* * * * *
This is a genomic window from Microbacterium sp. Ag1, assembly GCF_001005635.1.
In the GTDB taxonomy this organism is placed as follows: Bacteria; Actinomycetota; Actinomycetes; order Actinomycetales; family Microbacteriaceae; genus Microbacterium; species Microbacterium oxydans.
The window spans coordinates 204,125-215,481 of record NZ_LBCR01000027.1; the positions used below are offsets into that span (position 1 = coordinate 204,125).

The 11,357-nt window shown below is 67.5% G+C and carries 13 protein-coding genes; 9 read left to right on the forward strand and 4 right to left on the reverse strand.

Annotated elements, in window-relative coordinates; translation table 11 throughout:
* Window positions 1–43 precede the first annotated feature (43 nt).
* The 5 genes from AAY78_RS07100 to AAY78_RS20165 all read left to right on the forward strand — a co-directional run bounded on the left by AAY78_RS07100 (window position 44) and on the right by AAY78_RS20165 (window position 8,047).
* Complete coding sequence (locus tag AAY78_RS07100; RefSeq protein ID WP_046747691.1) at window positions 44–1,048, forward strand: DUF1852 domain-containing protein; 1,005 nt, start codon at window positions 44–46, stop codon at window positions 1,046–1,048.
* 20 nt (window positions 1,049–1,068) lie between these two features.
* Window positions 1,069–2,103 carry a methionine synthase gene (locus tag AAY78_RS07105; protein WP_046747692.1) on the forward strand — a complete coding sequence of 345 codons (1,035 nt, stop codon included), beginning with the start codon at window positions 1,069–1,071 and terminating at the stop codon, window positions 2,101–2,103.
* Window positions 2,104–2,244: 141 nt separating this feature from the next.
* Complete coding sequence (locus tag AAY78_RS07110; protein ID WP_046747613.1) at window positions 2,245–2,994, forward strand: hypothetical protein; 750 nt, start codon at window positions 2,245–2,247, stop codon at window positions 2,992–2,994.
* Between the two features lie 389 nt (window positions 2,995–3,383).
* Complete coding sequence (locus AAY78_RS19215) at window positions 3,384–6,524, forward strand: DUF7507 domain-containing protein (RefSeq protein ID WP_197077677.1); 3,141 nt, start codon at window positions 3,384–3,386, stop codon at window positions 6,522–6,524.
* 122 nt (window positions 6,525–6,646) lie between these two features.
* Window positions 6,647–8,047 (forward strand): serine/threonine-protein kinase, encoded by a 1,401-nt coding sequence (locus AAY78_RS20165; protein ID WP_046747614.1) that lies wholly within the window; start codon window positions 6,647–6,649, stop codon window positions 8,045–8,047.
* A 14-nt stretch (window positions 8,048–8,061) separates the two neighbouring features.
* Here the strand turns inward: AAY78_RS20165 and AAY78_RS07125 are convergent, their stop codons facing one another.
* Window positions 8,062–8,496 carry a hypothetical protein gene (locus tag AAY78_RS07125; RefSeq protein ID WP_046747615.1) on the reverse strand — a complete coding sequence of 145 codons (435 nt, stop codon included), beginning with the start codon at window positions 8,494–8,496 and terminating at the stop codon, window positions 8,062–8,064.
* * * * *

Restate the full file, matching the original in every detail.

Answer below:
This is a genomic window from Microbacterium sp. Ag1, assembly GCF_001005635.1.
In the GTDB taxonomy this organism is placed as follows: Bacteria; Actinomycetota; Actinomycetes; order Actinomycetales; family Microbacteriaceae; genus Microbacterium; species Microbacterium oxydans.
The window spans coordinates 204,125-215,481 of record NZ_LBCR01000027.1; the positions used below are offsets into that span (position 1 = coordinate 204,125).

The 11,357-nt window shown below is 67.5% G+C and carries 13 protein-coding genes; 9 read left to right on the forward strand and 4 right to left on the reverse strand.

Annotated elements, in window-relative coordinates; translation table 11 throughout:
* Window positions 1–43 precede the first annotated feature (43 nt).
* The 5 genes from AAY78_RS07100 to AAY78_RS20165 all read left to right on the forward strand — a co-directional run bounded on the left by AAY78_RS07100 (window position 44) and on the right by AAY78_RS20165 (window position 8,047).
* Complete coding sequence (locus tag AAY78_RS07100; RefSeq protein ID WP_046747691.1) at window positions 44–1,048, forward strand: DUF1852 domain-containing protein; 1,005 nt, start codon at window positions 44–46, stop codon at window positions 1,046–1,048.
* 20 nt (window positions 1,049–1,068) lie between these two features.
* Window positions 1,069–2,103 carry a methionine synthase gene (locus tag AAY78_RS07105; protein WP_046747692.1) on the forward strand — a complete coding sequence of 345 codons (1,035 nt, stop codon included), beginning with the start codon at window positions 1,069–1,071 and terminating at the stop codon, window positions 2,101–2,103.
* Window positions 2,104–2,244: 141 nt separating this feature from the next.
* Complete coding sequence (locus tag AAY78_RS07110; protein ID WP_046747613.1) at window positions 2,245–2,994, forward strand: hypothetical protein; 750 nt, start codon at window positions 2,245–2,247, stop codon at window positions 2,992–2,994.
* Between the two features lie 389 nt (window positions 2,995–3,383).
* Complete coding sequence (locus AAY78_RS19215) at window positions 3,384–6,524, forward strand: DUF7507 domain-containing protein (RefSeq protein ID WP_197077677.1); 3,141 nt, start codon at window positions 3,384–3,386, stop codon at window positions 6,522–6,524.
* 122 nt (window positions 6,525–6,646) lie between these two features.
* Window positions 6,647–8,047 (forward strand): serine/threonine-protein kinase, encoded by a 1,401-nt coding sequence (locus AAY78_RS20165; protein ID WP_046747614.1) that lies wholly within the window; start codon window positions 6,647–6,649, stop codon window positions 8,045–8,047.
* A 14-nt stretch (window positions 8,048–8,061) separates the two neighbouring features.
* Here the strand turns inward: AAY78_RS20165 and AAY78_RS07125 are convergent, their stop codons facing one another.
* Window positions 8,062–8,496 carry a hypothetical protein gene (locus tag AAY78_RS07125; RefSeq protein ID WP_046747615.1) on the reverse strand — a complete coding sequence of 145 codons (435 nt, stop codon included), beginning with the start codon at window positions 8,494–8,496 and terminating at the stop codon, window positions 8,062–8,064.